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Folks tend to dislike U.S. Maple for the picayune reason that its music is a deliberate affront to the human nervous system. Singer Al Johnson sounds like Captain Beefheart with a bad case of laryngitis, and the rest of the band doesn’t make songs so much as tear them apart and put them together again all backassward. That said, the shocking thing about Purple on Time, the Chicago quartet’s fourth long-player, is that a couple of its tunes sound like, well, tunes. With its rocked-out drumbeat and slithering, slow-build

guitars—and despite Johnson’s mumbled plea to “Reach me/And eat me”—”My Lil’ Shocker” could almost be Sonic Youth at its radio-friendliest. “Whoopee Invader,” by contrast, is an arena-rocker in the Grand Funk tradition—only slowed to a crawl, stopped and started, and generally harassed to within an inch of its life. And though “Tan Loves Blue” features vocals so whisperingly hoarse you’ll want to shout, “Water, man! Drink a glass of goddamned water!” it’s also got a great big beat that you can dance to. But the album’s tuneful highlight is, believe it or not, a cover of Bob Dylan’s “Lay Lady Lay.” I turned it on expecting nothing less than the greatest desecration since Killdozer’s take on “All Along the Watchtower.” But lo and behold, U.S. Maple’s version not only is faithful to the original—or at least as faithful as can be expected from this band of unfaithful servants—but also actually swings, with drummer Adam Vida contributing some natty little rolls and guitarists Mark Shippy and Todd Rittmann tossing off tasty licks and big riffs like a couple of hot-shit Nashville session guys. Sure, Johnson occasionally sounds like a man drowning on his own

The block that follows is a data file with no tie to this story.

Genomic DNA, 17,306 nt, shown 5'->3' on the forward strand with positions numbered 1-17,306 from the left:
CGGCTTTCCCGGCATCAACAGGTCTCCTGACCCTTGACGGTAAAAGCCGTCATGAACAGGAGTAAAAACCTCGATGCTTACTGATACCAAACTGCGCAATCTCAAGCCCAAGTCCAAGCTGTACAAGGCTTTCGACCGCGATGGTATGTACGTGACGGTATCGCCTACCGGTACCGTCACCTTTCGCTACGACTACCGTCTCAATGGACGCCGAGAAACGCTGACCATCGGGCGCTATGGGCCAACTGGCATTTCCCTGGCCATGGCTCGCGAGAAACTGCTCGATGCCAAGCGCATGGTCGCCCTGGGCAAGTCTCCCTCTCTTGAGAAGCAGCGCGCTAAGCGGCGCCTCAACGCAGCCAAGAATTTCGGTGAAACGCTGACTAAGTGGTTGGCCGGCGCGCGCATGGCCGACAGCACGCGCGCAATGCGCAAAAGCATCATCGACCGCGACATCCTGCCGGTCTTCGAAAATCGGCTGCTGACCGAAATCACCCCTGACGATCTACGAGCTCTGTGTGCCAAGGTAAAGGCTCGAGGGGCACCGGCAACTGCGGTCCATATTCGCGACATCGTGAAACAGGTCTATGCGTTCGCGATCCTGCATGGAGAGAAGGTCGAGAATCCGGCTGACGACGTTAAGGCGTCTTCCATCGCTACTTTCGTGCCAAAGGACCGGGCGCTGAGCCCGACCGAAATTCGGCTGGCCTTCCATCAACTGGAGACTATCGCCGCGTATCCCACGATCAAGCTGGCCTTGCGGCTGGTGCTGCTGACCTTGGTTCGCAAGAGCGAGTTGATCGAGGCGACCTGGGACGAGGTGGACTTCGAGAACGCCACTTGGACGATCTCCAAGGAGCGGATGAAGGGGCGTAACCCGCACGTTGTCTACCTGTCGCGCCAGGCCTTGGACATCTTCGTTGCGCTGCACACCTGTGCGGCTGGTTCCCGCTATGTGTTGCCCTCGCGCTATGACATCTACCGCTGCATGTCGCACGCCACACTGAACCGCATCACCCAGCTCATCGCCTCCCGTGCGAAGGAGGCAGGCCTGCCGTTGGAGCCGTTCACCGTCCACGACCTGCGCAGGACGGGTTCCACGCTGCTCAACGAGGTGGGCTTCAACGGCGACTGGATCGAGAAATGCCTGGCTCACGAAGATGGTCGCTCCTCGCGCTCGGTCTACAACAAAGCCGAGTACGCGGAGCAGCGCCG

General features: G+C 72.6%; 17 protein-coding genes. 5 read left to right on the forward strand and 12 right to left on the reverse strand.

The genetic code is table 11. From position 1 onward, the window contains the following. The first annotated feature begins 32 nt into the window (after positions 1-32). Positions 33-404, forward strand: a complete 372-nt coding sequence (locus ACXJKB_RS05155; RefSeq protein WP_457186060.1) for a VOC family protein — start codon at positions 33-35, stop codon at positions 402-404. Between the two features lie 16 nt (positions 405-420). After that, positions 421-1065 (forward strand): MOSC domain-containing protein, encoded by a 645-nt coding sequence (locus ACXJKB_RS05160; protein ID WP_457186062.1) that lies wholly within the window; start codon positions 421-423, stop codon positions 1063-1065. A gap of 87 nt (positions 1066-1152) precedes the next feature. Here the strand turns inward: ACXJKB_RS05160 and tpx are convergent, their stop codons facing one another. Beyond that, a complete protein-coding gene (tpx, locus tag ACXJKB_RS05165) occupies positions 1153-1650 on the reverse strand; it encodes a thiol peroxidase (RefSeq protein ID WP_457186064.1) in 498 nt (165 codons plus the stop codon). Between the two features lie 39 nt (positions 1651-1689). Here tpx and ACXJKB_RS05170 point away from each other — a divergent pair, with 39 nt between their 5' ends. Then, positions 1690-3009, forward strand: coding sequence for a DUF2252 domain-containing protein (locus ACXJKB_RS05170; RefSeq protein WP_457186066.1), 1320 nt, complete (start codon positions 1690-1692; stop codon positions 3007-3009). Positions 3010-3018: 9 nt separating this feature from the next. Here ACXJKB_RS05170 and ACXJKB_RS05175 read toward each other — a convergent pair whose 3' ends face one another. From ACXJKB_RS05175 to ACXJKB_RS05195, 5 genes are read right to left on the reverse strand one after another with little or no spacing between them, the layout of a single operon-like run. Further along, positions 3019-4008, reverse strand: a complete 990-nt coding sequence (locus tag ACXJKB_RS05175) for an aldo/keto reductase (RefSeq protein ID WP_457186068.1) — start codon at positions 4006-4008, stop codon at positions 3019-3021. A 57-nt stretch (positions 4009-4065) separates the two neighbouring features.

saliva—guess he finally got that glass of water—but when he’s not sucking in his own spittle, his vocals are a revelation, all sultry whispers and odd phrasing and a couple of long, drawn-out “oooooohs” that sound both passionate and sincere. I used to think of Johnson & Co. as an essential part of any pop-hating crank’s musical library. But Purple on Time demonstrates that they’re so much more: Any bunch of guys who can beat Dylan at his own game aren’t just perverse. They’re gifted. —Michael Little